A case brief is a condensed, concise outline-form summary of a court opinion. Hence, the term "brief." It is generally used for more efficient self-study (it’s easier and more simple than re-reading a 100-page long case every time you want to refresh your memory about the case). It is also used to present the case to others (it’s easier and more simple than reading a 100-page long case verbatim). In other words, a case brief boils down a court opinion to the key elements and discusses the essence of the court’s opinion. These basic elements are the facts of the case, the particular legal issue that is at question in the case, the specific legal rule of law that is applicable to the case, the application of that rule of law to the facts of the case, and then the court’s holding/conclusion. With the exception of the specific rule of law (which should almost always be quoted), the case brief should be a summary and paraphrasing of the court’s opinion in your own words. This forces you to understand the court’s opinion much more deeply. (Harvard)
Case: Name of the case, (and year of the decision).
Facts: Who are the parties to the lawsuit, what is their dispute, and how did they get to the Supreme Court? In your own words, only include the few important facts necessary to understand the case; e.g. the time of day a defendant was arrested is usually not important, etc.
Issue: What is the basic legal question regarding what specific provision of law that is to be decided in the case?
Holding: What is the majority’s basic answer to the basic legal question in the case. Also include the vote count: majority/plurality—concurrence(s)—dissent(s)
***Majority Opinion Reasoning: What is the majority’s explanation why it reached its holding? You will want to create a summarized, condensed, paraphrased outline of the court’s reasoning. The reasoning simply consists of two things: the RULE and the APPLICATION (of the rule to the facts of the case):
A. Rule: What rule of law is announced in the case? A court first must announce a specific controlling principle of law (e.g. the court's interpretation of a constitutional provision, NOT the constitutional provision itself!) that applies to the issue in the case. This is also the abstract, general legal principle that will be applied to all future cases involving this issue, using this case as a precedent, and it is important to understand under what factual circumstances the rule applies. Often the court will usually explain why the rule is being created or applied, such as the origin of the rule, or the policy behind the rule existing, and also will often explain why any alternative rules proposed by the parties or the dissenting justices are being rejected. Here the court usually looks at the words of a constitutional or statutory provision, the original intent behind that law, and public policy arguments. These are not the rule itself, but the explanation of, or justification for, the rule. You must quote precisely the actual rule itself (but not the explanation for the rule) that the court finally adopts and decides to apply; the actual wording of the rule itself is known as the "black letter law." The rule itself must be quoted because every word matters: there is a huge difference between "a" and "the" or between "may" and "must" etc. But the justification for the rule should be primarily in your own words.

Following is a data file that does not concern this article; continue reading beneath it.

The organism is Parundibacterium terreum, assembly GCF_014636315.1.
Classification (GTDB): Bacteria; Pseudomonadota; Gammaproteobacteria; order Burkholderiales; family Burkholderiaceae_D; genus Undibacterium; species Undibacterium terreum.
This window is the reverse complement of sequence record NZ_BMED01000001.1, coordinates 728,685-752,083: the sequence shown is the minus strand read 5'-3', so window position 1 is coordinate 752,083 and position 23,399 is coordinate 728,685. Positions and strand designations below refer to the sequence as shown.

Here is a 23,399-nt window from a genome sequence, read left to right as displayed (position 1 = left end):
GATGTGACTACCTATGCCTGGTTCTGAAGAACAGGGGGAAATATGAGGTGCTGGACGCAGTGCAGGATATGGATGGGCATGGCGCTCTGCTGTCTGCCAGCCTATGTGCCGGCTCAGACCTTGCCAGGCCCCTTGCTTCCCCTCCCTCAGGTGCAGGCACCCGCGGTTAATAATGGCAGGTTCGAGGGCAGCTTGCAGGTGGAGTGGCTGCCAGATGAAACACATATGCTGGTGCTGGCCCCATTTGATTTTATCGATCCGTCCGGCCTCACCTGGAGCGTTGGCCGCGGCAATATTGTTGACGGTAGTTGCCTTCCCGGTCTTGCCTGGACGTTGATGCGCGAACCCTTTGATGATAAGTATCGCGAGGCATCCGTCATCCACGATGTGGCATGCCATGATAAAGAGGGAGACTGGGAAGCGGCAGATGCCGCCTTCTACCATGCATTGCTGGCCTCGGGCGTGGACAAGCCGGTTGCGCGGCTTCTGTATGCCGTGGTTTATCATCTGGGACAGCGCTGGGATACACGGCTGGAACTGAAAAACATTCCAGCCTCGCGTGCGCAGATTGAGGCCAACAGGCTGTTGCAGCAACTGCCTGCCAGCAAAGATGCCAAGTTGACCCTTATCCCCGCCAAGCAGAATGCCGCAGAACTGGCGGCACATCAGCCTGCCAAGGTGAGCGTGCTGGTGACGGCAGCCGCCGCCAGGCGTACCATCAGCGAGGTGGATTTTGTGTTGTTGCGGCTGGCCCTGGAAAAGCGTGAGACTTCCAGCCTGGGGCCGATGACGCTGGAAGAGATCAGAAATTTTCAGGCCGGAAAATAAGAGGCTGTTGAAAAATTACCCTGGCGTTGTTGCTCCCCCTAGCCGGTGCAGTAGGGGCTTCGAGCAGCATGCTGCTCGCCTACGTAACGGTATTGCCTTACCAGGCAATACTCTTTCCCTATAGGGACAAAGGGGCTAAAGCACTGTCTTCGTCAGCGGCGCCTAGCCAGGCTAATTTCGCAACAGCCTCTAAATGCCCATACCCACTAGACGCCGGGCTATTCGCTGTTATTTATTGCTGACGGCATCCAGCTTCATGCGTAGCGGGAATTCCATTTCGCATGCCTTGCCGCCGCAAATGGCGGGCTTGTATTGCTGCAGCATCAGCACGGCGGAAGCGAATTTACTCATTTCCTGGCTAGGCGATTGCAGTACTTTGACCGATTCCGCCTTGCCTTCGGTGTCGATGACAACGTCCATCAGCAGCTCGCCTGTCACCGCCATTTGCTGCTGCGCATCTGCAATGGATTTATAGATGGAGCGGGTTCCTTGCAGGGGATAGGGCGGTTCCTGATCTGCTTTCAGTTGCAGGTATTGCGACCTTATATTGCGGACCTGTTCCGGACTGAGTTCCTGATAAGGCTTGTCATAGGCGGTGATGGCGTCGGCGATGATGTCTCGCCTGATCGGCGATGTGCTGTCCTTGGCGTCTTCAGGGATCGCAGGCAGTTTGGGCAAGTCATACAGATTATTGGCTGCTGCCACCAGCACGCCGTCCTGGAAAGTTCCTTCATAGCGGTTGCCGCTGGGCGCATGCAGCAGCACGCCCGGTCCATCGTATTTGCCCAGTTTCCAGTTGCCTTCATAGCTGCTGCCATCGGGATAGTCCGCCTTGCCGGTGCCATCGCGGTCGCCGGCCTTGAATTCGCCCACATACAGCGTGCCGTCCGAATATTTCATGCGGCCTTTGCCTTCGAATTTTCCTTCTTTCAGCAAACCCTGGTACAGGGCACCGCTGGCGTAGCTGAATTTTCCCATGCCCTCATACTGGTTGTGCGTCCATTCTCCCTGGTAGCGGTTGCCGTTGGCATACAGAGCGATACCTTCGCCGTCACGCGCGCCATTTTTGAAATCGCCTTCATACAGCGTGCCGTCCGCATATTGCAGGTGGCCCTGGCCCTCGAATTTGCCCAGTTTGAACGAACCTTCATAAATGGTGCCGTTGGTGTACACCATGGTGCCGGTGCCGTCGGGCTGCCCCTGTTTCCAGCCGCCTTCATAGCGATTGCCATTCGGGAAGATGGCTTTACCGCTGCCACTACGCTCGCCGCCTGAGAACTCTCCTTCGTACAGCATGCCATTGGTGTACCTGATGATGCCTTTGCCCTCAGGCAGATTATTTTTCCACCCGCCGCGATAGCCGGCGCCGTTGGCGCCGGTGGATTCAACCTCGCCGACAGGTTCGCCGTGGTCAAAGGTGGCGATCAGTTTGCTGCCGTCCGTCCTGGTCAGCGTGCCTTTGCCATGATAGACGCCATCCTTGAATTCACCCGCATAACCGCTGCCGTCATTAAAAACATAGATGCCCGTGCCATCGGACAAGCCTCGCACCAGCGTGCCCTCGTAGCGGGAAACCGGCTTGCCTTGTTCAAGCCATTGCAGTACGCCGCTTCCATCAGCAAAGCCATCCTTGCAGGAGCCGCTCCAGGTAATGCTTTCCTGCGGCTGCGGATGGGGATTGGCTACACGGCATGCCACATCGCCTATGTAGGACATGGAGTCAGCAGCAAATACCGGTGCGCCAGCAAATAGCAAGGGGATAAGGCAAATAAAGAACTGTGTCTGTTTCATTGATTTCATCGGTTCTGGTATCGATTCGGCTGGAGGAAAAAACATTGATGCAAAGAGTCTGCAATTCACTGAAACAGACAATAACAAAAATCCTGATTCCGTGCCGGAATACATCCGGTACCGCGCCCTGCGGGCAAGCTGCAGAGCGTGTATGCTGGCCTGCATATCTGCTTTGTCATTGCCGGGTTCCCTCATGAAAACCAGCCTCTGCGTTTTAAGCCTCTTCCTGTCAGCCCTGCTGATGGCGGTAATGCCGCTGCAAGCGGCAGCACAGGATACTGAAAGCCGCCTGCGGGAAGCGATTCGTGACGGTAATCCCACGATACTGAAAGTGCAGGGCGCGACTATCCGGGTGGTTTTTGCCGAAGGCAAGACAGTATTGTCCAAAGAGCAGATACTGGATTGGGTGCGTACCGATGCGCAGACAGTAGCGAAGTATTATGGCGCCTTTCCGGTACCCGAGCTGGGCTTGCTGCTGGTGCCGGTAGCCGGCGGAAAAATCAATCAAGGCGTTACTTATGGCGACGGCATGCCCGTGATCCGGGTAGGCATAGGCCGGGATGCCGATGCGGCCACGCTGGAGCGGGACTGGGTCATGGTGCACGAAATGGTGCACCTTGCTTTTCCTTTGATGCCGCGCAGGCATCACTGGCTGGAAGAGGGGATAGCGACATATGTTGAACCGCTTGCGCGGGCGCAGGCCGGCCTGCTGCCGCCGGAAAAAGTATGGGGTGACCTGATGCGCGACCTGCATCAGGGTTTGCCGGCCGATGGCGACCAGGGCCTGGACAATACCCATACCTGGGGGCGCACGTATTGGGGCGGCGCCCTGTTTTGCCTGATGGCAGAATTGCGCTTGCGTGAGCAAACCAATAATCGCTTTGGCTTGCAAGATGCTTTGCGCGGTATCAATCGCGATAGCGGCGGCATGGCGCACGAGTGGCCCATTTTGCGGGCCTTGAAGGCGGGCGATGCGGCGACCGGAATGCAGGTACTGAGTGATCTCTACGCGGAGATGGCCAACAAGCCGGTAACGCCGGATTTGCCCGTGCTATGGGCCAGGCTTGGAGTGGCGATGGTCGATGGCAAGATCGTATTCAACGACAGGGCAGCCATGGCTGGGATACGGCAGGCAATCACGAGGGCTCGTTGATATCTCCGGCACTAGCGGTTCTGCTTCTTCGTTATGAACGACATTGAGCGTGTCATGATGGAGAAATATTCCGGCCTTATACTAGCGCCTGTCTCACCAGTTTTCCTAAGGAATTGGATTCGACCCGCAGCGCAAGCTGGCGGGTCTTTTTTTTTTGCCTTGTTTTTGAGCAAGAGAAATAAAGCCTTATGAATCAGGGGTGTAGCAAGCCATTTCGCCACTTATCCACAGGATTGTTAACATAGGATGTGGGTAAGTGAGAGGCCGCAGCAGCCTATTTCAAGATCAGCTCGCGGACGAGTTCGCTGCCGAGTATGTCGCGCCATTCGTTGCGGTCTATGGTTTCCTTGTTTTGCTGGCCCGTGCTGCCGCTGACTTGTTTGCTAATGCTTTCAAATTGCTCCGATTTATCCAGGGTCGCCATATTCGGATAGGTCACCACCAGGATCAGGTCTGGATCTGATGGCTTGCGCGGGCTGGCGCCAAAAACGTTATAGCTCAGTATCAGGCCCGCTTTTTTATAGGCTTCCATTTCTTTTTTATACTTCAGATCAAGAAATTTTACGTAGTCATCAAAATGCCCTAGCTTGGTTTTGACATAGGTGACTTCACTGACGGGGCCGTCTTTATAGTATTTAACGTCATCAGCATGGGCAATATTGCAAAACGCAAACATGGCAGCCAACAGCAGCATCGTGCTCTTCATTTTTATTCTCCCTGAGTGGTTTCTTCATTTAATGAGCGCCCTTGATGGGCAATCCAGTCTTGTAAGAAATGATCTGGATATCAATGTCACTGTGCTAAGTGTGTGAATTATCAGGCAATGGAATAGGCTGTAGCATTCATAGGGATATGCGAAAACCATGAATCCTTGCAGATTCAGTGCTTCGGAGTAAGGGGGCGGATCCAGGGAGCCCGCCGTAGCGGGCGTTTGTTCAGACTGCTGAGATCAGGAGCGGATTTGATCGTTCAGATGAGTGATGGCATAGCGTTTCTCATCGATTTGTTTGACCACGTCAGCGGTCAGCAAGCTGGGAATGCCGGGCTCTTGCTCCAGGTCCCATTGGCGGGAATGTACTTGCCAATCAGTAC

B. Application: How does the rule of law specifically apply given the specific facts of the case at issue? In other words, given the rule of law that should apply, which party wins according to that rule given the facts of the case being heard? The reasoning of the court here should consider the facts of the case, and might analogize or distinguish the facts of the current case to the facts of earlier similar or related cases. You should explain all this in your own words, quoting only an occasional word or phrase.
Concurring Opinion(s) Reasoning: What is the reasoning of each separate concurrence (justices who agreed with the majority’s holding but disagreed with the majority’s reasoning)? How do they differ in their proposed rule or application (or both)?
Dissenting Opinion(s) Reasoning: What is the reasoning of each separate dissent (justices who disagreed with both the majority’s holding and its reasoning)? How do they differ in their proposed rule or application (or both)? (Harvard-sample brief)
The following are some basic resources for legal writing:
Bieber's Dictionary of Legal Abbreviations: a reference guide for attorneys, legal secretaries, paralegals, and law students; one of the most comprehensive guides to legal citation abbreviations.
Black's Law Dictionary is most widely-used legal dictionary in the United States. Frequently referred to by authors of legal briefs and court opinions and cited as a secondary legal authority in many U.S. Supreme Court cases.
The Blue Book: a uniform system of citation; the most widely used method for citing legal materials in the United States.
The Law Student's Guide to Good Writing provides explanations of the rules of grammar, punctuation, and good writing that are most important to legal writing. It also includes exercises (with answers) on each of the topics discussed.
The Legal Thesaurus provides synonyms and definitions for legal terms, an overview of federal “plain language” requirements, and associated legal concepts. This work is useful for distinguishing fine shades of meaning or for finding alternative terms or concepts to use in indexes and databases.
TheLaw.net can help demystify some of the other citations used in case briefs.